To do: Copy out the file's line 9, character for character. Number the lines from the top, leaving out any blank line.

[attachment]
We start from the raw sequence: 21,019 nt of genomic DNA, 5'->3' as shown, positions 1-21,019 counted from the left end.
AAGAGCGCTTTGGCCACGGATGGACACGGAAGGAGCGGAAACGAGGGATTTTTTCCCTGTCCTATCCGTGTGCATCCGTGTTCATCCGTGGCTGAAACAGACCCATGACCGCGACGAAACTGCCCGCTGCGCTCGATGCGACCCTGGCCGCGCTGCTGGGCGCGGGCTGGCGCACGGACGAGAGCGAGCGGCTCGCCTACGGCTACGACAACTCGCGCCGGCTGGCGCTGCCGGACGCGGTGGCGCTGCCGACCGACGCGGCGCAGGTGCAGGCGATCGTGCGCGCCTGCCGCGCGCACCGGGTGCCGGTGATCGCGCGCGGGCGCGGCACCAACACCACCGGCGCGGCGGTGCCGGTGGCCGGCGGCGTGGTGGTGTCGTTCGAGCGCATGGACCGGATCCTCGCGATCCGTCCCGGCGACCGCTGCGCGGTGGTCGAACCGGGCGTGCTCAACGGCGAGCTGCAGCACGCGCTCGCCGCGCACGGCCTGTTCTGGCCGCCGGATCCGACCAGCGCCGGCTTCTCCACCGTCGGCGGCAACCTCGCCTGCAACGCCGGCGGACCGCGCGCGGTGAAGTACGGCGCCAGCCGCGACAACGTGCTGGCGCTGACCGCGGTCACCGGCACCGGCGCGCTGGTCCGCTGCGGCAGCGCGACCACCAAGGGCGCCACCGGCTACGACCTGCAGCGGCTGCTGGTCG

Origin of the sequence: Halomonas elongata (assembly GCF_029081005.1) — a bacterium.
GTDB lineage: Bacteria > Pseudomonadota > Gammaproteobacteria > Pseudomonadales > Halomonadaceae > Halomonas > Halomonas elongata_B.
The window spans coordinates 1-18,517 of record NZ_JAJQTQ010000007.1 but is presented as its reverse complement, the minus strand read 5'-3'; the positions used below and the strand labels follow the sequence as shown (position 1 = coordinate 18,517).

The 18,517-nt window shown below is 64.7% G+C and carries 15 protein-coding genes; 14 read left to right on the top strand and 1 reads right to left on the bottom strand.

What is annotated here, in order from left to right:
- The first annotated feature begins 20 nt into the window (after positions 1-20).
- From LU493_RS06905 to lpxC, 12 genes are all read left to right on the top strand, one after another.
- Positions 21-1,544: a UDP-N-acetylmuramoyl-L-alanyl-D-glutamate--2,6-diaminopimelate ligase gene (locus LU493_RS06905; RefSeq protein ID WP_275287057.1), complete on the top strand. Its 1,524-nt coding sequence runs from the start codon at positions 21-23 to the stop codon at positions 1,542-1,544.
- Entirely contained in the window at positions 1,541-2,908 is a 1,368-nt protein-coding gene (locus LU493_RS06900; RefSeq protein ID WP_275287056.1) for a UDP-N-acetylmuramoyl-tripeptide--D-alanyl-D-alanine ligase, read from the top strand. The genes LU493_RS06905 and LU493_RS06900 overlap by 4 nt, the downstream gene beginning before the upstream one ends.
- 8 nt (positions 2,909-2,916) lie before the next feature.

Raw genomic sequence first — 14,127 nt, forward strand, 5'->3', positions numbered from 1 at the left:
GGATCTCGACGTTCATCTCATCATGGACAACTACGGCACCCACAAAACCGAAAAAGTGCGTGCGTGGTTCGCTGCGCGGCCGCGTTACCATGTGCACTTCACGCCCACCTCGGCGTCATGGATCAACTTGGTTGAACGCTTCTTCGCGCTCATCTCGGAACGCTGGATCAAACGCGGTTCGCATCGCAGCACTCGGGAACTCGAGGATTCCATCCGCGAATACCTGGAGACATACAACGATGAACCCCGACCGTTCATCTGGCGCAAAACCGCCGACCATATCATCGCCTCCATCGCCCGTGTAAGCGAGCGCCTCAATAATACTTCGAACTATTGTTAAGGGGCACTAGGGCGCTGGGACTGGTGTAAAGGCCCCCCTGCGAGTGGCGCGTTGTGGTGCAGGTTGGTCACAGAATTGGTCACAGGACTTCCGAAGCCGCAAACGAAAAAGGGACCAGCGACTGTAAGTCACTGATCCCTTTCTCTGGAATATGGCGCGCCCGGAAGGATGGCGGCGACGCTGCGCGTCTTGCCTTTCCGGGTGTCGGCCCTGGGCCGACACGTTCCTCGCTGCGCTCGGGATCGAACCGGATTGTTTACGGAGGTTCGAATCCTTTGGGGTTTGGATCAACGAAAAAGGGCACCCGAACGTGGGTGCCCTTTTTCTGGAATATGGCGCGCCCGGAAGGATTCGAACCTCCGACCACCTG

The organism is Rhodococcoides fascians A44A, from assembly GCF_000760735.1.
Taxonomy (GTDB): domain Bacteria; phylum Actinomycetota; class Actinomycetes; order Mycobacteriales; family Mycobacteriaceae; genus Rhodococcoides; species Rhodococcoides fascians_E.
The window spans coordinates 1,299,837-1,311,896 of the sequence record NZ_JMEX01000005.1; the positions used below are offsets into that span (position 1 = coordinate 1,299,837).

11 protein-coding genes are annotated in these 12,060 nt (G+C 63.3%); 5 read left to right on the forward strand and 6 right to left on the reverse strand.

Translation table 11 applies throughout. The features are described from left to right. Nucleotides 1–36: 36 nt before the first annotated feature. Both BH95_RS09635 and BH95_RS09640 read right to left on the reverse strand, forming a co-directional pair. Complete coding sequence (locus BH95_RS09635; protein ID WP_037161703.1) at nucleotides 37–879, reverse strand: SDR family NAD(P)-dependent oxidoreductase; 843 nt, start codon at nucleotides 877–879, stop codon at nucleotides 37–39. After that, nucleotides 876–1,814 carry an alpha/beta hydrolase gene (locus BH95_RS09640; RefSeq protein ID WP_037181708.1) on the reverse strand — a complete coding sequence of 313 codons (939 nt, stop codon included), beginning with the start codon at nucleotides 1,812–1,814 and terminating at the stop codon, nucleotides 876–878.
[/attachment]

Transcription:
- From LU493_RS06905 to lpxC, 12 genes are all read left to right on the top strand, one after another.